The rules are seen as a vital component of the planned single rule-book for EU banks and a banking union.

MEP calls for end to massive bank bonuses

Austrian centre-right MEP Othmar Karas has called for an end to massive bankers' bonuses, which in some cases amount to 10 times the basic salary.

MEPs drop the axe on bank bonuses

The European Parliament has approved measures to curb bank bonuses, part of a wider series of EU reforms intended to prevent a repeat of the recent financial crisis that has decimated the region's economy.

Greece and creditors proclaim 'end of crisis'

After late-night talks, the Eurogroup agreed on a €15bn disbursement and debt relief measures for Greece, while setting out a tight monitoring when the bailout ends in August.

Greece and creditors proclaim 'end of crisis'

After late-night talks, the Eurogroup agreed on a €15bn disbursement and debt relief measures for Greece, while setting out a tight monitoring when the bailout ends in August.

News in Brief

  1. EP civil liberties committee votes for Article 7 on Hungary
  2. Report blames 2017 egg scare on lax EU enforcement
  3. Nine countries to sign up for Macron's military initiative
  4. Re-elected Erdogan potentially in power until 2028
  5. Macron's popularity drops among French pensioners
  6. Tajani calls for €6bn investment to halt migration
  7. Major demo in London for second EU referendum
  8. Venice Commission: Hungary should repeal NGO law

Stakeholders' Highlights

  1. UNESDAThe European Soft Drinks Industry Supports over 1.7 Million Jobs
  2. Mission of China to the EUJointly Building Belt and Road Initiative Leads to a Better Future for All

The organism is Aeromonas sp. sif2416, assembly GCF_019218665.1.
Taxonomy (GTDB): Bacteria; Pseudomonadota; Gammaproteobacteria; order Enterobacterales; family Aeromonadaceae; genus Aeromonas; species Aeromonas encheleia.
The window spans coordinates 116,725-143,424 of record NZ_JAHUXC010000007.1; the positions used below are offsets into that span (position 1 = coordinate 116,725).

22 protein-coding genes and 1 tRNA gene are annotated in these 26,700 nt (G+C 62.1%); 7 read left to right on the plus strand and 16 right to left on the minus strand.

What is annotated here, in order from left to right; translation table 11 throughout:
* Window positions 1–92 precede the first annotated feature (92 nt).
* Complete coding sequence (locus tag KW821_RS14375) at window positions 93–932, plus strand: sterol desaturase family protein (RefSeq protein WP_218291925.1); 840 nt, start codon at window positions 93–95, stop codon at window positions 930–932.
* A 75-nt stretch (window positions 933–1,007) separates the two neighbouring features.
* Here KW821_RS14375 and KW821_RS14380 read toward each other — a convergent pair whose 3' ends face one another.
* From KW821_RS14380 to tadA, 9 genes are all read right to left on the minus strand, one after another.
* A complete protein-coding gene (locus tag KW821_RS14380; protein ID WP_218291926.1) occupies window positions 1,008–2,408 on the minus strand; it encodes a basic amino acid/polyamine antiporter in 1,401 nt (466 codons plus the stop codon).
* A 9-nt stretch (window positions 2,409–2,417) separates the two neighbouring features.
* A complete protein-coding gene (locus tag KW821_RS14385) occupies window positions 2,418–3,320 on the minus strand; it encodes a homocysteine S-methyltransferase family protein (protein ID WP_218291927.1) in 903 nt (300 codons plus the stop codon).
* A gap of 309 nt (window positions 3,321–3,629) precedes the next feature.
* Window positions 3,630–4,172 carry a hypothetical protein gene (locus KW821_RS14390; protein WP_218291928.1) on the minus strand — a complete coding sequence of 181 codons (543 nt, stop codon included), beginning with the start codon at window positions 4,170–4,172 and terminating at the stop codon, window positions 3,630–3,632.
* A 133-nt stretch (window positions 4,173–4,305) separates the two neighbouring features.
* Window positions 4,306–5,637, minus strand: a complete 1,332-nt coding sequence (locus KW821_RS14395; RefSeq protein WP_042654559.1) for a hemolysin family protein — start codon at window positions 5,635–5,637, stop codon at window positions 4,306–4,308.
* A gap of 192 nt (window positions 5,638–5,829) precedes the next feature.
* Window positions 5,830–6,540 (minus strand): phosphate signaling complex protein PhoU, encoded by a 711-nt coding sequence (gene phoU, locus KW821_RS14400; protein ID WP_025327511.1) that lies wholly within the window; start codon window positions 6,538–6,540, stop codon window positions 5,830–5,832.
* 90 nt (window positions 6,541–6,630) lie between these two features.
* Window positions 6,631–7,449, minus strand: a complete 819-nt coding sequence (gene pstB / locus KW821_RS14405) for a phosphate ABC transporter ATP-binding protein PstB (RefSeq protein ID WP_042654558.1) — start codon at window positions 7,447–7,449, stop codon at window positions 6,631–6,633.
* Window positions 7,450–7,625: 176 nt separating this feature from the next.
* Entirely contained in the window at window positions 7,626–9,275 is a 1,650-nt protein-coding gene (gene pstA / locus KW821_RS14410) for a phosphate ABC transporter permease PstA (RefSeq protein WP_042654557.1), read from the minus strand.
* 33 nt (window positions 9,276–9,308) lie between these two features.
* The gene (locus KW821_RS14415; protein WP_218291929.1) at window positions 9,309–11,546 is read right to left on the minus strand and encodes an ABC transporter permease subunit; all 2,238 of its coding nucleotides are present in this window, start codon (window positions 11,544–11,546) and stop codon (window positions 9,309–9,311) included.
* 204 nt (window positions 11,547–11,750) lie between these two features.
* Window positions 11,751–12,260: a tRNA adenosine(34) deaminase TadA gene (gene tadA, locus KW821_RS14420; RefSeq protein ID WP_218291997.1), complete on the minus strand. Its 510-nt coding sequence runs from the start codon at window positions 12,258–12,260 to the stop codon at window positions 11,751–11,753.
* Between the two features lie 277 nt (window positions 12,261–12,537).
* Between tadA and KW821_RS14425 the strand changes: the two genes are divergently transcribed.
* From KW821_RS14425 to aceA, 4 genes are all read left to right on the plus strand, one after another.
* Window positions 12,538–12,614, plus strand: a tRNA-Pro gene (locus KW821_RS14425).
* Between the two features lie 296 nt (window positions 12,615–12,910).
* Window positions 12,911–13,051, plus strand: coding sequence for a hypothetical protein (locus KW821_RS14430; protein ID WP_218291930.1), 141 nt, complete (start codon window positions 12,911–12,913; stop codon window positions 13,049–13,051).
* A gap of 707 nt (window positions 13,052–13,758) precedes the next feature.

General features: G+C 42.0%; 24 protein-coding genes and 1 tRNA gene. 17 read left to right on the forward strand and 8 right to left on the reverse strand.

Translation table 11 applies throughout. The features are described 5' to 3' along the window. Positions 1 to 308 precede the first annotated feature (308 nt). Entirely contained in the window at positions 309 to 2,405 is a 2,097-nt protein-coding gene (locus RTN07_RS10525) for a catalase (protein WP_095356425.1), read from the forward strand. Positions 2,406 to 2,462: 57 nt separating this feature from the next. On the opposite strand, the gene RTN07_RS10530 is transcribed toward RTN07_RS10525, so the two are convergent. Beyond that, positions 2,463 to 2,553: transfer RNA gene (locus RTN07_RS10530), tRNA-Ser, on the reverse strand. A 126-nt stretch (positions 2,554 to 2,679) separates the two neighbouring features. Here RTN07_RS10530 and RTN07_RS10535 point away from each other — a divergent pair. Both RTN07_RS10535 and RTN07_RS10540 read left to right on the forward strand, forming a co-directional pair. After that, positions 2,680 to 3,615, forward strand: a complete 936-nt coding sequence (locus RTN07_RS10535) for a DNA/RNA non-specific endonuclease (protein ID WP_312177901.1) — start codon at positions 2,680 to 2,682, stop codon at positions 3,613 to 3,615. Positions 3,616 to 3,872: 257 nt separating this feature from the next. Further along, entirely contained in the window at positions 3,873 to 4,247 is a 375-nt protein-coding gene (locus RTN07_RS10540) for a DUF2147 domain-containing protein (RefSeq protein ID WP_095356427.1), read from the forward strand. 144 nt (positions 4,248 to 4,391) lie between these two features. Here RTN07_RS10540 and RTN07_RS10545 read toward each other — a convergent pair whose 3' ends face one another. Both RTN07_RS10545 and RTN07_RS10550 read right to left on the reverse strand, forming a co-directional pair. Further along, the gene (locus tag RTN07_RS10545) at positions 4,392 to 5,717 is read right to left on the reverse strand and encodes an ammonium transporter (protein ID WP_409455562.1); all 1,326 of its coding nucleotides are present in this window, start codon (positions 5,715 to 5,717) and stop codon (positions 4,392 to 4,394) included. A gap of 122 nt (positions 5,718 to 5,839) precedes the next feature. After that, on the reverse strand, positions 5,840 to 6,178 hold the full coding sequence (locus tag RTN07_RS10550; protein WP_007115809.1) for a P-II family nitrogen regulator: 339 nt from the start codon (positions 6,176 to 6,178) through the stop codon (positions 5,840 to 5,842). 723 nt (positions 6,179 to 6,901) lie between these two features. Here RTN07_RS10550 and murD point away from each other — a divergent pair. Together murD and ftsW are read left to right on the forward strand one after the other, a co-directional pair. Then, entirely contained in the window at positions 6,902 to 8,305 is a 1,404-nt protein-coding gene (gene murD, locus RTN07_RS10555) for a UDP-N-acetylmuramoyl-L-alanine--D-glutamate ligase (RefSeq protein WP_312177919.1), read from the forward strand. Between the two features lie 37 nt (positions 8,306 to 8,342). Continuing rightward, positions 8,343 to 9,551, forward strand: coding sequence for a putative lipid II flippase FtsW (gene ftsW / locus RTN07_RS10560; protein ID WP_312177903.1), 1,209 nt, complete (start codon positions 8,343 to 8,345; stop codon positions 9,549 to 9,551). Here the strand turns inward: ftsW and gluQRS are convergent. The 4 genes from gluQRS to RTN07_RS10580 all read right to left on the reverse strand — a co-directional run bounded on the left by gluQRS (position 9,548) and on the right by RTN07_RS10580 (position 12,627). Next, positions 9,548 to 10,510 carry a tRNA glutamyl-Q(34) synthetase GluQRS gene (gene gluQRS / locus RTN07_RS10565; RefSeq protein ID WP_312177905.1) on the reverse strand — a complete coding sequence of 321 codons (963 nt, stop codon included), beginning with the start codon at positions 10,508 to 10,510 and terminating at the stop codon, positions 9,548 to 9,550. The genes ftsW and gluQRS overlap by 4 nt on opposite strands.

3. Macedonian Human Rights MovementMHRMI Launches Lawsuits Against Individuals and Countries Involved in Changing Macedonia's Name
  4. IPHRCivil society asks PACE to appoint Rapporteur to probe issue of political prisoners in Azerbaijan
  5. ACCASocial Mobility – How Can We Increase Opportunities Through Training and Education?
  6. Nordic Council of MinistersEnergy Solutions for a Greener Tomorrow
  7. UNICEFWhat Kind of Europe Do Children Want? Unicef & Eurochild Launch Survey on the Europe Kids Want
  8. Nordic Council of MinistersNordic Countries Take a Stand for Climate-Smart Energy Solutions
  9. Mission of China to the EUChina: Work Together for a Better Globalisation
  10. Nordic Council of MinistersNordics Could Be First Carbon-Negative Region in World
  11. European Federation of Allergy and AirwaysLife Is Possible for Patients with Severe Asthma
  12. PKEE - Polish Energy AssociationCommon-Sense Approach Needed for EU Energy Reform

Latest News

  1. Rutte - from 'Mr No' to 'next Tusk'?
  2. UN offers to help EU's migrant 'disembarkation' plan
  3. Progressive CAP alternative only hope for sustainability
  4. Ponytailed green MEP joins 'the other side of the table'
  5. EU leaders still in search of migration plan
  6. Migration row at centre of EU summit This Week
  7. Merkel's woes cast shadow on EU's future
  8. Europe's tech race - trying to keep pace with US and China

Join EUobserver

Support quality EU news

Join us